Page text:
The last few months have been busy with martial arts tournaments all over the state. Arrowhead has had a great showing at the tournaments with some newbies and some tried and true students participating. Everyone has done a fantastic job!
So why compete in a tournament? What does it add to your training? A martial arts tournament has many benefits for your training including seeing different styles of arts, different interpretations of your art, pushing you to the next level, and learning from the nuances of competition.
Tournaments are a great place to see the different martial arts that are taught in your area. In this area most tournaments are "open" tournaments meaning that all martial arts are invited. They are not specific to one style. We practice ITF Tae Kwon Do but competitors will participate from WTF Tae Kwon Do, and different styles of Karate. Some martial arts tournaments offer weapons, or power breaking, Brazilian jujitsu, MMA or grappling.
Many times the students will say "WOW! That is so cool!" or "We didn't learn that form that way." It allows for a discussion on why we teach the way we do and a better understanding of why they are called martial "arts." The students will hopefully take home some greater understanding of why the instructors focus on different aspects of training.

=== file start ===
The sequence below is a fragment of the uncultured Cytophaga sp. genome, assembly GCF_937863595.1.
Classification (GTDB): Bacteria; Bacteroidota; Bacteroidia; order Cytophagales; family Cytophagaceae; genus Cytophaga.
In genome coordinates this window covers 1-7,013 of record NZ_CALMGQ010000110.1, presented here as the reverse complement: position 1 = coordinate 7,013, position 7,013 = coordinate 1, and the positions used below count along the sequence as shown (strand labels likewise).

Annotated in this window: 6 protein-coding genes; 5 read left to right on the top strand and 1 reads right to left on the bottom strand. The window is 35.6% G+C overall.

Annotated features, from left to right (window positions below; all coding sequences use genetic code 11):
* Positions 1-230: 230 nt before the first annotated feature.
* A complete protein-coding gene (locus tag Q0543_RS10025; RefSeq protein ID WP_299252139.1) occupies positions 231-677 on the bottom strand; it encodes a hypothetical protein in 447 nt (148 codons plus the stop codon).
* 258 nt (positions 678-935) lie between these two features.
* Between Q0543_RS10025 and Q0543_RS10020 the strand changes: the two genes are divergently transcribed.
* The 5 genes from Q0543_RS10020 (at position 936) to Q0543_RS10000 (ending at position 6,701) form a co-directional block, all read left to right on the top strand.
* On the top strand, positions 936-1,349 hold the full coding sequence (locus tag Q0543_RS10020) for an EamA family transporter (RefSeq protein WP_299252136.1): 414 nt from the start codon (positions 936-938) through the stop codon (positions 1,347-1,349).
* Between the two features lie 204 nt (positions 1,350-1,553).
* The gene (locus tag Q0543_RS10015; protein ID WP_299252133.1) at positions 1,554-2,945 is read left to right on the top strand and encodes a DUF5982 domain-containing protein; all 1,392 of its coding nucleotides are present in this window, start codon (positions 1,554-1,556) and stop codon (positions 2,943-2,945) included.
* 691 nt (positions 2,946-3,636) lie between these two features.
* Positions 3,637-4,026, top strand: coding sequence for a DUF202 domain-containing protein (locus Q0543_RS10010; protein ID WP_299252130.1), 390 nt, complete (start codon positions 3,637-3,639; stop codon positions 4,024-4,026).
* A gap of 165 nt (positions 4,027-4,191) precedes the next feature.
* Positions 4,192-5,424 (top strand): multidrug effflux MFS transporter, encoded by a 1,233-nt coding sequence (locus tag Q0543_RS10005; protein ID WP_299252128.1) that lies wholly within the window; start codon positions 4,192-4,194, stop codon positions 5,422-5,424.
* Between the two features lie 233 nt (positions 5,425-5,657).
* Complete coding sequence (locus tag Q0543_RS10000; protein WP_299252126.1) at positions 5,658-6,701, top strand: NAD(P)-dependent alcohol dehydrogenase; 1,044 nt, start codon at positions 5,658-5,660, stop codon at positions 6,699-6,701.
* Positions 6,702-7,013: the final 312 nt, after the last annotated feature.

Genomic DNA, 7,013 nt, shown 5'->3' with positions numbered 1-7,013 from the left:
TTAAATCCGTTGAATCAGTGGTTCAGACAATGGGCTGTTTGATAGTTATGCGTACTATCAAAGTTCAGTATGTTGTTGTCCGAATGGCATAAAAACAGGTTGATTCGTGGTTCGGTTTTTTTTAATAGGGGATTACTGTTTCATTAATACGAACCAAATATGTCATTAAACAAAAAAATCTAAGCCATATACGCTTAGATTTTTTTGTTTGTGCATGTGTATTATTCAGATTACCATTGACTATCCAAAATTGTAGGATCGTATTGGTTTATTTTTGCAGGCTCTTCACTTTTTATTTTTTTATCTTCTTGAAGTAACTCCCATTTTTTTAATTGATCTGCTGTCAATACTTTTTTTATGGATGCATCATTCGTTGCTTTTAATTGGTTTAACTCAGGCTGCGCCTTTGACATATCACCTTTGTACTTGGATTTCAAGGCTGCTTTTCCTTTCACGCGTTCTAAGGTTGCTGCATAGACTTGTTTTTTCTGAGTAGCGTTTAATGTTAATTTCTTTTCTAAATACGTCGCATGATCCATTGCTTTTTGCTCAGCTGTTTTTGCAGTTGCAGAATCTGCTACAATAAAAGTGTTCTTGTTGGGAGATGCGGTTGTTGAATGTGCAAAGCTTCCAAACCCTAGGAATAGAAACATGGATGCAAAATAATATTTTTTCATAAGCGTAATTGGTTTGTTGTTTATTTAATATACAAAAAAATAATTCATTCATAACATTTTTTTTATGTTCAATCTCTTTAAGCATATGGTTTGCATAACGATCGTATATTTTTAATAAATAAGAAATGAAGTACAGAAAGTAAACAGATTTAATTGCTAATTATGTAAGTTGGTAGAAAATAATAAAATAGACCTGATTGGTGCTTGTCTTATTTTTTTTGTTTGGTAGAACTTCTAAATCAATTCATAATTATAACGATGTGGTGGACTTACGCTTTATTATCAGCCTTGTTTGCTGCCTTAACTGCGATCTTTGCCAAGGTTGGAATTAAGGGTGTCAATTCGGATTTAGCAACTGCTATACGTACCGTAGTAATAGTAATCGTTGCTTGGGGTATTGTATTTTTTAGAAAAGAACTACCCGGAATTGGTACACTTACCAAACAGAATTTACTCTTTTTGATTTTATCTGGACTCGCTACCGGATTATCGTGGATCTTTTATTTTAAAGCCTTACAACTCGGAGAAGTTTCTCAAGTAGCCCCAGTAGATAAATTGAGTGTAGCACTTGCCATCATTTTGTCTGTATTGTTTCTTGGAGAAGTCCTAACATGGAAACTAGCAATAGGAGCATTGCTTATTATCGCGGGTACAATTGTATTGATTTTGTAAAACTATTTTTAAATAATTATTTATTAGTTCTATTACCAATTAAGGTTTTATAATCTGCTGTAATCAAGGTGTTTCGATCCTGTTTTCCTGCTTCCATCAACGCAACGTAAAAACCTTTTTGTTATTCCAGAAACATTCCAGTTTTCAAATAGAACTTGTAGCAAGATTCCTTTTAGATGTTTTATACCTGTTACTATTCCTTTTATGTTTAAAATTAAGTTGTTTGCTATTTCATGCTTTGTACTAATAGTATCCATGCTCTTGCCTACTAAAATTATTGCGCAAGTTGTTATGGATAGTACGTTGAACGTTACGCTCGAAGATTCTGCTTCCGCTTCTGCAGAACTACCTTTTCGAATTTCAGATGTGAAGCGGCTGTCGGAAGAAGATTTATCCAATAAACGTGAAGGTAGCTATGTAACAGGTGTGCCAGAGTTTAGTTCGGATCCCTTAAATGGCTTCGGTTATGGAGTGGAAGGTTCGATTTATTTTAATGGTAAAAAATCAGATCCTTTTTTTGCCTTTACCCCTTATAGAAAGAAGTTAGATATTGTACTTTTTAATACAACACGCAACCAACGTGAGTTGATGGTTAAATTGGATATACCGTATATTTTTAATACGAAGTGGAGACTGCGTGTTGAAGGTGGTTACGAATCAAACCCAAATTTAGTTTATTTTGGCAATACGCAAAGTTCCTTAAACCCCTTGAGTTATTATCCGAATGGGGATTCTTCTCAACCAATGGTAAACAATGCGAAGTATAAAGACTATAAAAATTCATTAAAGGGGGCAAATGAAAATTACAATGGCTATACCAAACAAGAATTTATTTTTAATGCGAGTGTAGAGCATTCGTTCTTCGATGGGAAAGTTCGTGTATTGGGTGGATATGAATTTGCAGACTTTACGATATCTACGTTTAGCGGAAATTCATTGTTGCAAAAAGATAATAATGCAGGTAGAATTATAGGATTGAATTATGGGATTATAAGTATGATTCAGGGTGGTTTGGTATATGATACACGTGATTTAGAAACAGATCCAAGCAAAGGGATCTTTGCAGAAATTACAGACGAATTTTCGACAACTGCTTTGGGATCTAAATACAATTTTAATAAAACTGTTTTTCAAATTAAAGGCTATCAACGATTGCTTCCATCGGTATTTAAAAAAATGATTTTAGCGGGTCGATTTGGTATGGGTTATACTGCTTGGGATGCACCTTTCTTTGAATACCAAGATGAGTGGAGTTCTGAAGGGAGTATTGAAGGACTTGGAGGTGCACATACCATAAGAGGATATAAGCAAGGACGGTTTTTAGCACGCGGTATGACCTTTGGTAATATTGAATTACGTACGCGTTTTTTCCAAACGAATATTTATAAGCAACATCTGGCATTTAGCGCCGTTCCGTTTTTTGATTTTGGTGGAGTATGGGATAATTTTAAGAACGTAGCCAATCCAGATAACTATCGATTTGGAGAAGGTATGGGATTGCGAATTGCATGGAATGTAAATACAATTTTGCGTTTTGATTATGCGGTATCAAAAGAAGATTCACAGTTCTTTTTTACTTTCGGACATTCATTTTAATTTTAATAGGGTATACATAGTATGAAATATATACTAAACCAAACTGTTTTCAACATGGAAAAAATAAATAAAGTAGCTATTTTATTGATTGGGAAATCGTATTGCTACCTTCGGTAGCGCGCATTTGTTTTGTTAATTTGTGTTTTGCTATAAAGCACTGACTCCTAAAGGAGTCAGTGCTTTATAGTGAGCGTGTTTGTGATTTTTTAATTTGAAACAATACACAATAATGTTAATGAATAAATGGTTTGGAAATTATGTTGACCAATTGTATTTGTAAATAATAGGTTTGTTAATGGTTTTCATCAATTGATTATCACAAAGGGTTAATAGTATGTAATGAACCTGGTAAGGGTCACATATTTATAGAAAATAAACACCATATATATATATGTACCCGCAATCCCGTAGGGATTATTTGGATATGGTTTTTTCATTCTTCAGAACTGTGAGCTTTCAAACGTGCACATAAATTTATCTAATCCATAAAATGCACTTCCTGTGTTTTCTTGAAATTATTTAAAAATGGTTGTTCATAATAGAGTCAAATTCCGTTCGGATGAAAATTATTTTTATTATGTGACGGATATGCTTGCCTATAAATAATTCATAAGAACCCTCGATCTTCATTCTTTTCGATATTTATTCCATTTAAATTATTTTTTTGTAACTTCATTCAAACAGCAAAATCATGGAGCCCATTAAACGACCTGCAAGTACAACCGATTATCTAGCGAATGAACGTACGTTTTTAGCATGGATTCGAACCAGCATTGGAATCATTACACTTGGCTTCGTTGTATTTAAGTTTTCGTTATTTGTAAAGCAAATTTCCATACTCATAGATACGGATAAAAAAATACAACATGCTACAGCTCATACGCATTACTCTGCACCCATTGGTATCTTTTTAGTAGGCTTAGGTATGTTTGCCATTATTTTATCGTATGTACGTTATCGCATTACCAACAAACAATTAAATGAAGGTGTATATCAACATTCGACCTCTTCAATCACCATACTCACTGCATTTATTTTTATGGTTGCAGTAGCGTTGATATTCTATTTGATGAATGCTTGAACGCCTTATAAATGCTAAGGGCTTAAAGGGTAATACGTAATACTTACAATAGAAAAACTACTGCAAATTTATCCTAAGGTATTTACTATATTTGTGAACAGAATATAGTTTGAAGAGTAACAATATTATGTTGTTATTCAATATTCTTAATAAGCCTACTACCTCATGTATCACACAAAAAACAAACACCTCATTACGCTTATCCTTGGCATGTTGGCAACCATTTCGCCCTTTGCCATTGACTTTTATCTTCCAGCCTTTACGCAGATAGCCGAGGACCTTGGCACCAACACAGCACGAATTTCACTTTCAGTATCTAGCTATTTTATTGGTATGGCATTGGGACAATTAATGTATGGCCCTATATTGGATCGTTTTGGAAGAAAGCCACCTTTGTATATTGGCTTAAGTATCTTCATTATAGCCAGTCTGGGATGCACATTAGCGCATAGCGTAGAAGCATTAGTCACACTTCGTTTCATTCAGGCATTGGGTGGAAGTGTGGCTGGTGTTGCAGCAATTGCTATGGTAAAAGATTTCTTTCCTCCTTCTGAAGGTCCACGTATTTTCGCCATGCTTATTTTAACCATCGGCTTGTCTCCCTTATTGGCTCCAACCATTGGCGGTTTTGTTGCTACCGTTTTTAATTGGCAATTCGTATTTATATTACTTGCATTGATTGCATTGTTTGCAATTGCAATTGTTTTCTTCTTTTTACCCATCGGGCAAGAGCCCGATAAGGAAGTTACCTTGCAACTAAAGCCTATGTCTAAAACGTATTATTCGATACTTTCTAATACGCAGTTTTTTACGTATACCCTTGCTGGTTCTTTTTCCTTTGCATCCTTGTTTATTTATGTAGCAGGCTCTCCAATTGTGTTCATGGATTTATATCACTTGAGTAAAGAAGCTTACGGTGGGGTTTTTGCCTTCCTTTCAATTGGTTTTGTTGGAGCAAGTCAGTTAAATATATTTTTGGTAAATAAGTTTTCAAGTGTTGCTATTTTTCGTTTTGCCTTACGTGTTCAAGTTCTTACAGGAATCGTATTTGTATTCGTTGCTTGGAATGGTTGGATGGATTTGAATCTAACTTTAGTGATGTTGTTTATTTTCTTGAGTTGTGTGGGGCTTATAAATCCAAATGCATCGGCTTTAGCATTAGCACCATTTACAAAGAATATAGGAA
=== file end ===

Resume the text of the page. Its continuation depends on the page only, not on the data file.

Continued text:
They will begin to understand how running laps helps with the endurance they will need for a sparring match. "But it is only a minute and a half" - well it is much different sparring in a tournament then when you are sparring a buddy from class. New moves are seen, and they have to learn to think on their feet to try to counter - not to mention the adrenaline flowing through your body. This hopefully brings the training to the next level which is to take what you have learned and put it together in a different way.
Tournaments also teach the nuances of competition. While they may always be the "winner" in class or the student that thinks they are really good at their form, they may find that judges see it a different way. They may be the top of their division in one tournament but be second or third at another. It is a good lesson to learn and it is a great learning tool for the instructor.
Many students have no desire to participate in a martial arts tournament. They should be encouraged to attend as an audience member or assistant to the participants so they can still have some benefit from the experience.
I would encourage all students to compete or at the very least attend a tournament being held in your area. You may be surprised at what you see.